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Vol. 88. Issue S2.
Pages 20 (November - December 2022)
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Vol. 88. Issue S2.
Pages 20 (November - December 2022)
Open Access
Smell disorder and aging
Wilker Antunes Lira
Faculdade de Medicina de Marilia, Marília, SP, Brazil
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Vol. 88. Issue S2
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Objectives: To investigate the prevalence of smell alterations and their associations in patients over 40 years of age at the Hospital das Clínicas of the Medical School of Marília.

Methods: These are preliminary data from some variables of a cross-sectional study, where patients were divided into two groups: one group with patients aged 60 years or older and another with individuals aged 40–59 years. They were submitted to a general questionnaire and upsit olfactory test.

Results: There was a predominance of females. In group I, 18 patients (90%) reported normal smell and in group II 32 (88%) did not report changes in smell. However, the test showed a change of 85% in group I and 66.6% in group II. The prevalence risk ratio (RRP) was 2.83 (95% CI 0.6–18), the prevalence rate was 1.29 and the prevalence in this sample was 73.21%. It was observed that 72.22% of group 2 was not diagnosed at some point since the beginning of the COVID-19 pandemic. Anxiety and/or depression and systemic arterial hypertension were the most prevalent comorbidities in groups 1 and 2, respectively. BMI was elevated in 79.16% in group 1 and 77.77% in group 2.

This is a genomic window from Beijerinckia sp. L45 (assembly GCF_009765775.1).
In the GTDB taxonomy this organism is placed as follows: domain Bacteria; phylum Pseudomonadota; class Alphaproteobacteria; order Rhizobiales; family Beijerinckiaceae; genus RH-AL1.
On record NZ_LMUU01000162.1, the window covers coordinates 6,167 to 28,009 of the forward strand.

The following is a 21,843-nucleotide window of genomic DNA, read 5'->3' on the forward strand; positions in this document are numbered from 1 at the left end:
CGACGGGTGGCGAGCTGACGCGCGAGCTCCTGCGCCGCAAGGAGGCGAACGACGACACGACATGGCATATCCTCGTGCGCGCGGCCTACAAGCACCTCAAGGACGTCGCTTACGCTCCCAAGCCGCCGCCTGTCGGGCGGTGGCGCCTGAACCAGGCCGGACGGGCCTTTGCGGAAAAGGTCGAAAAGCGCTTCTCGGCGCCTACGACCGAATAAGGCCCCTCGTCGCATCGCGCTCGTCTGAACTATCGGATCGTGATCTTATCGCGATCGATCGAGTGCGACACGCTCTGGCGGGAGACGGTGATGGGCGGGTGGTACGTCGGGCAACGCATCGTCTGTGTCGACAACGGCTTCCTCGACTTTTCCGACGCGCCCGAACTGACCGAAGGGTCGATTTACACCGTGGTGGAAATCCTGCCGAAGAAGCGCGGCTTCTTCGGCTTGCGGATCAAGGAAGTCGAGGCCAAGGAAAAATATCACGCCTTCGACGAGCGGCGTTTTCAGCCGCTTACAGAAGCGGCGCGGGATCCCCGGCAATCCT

Discussion: Despite the predominance of females, the literature shows a higher prevalence of males. The prevalence of olfactory deficiency based on self-assessment is lower than based on olfactory assessment through objective tests. Although the prevalence found in available publications is lower than that found so far in this study – 73.21% – it is important to highlight, however, that the prevalence of olfactory deficiency based on olfactory tests varies between studies, possibly due to differences in the population examined and the type of olfactory test. Recent studies have shown that diabetes, hypertension and obesity have a significantly high prevalence in individuals with olfactory dysfunction.

Conclusion: It is necessary to wait for the end of data collection of this research for further information. However, the results found so far are in line with what is evidenced in the international literature. Despite the limitations of the design of this study, but, given the scarcity of knowledge in the national literature and the importance of understanding the prevalence of olfactory deficit and its correlations, this study can bring relevant contributions.

Keywords: Olfaction; Smell disorder; Aging; Smell.

Brazilian Journal of Otorhinolaryngology (English Edition)
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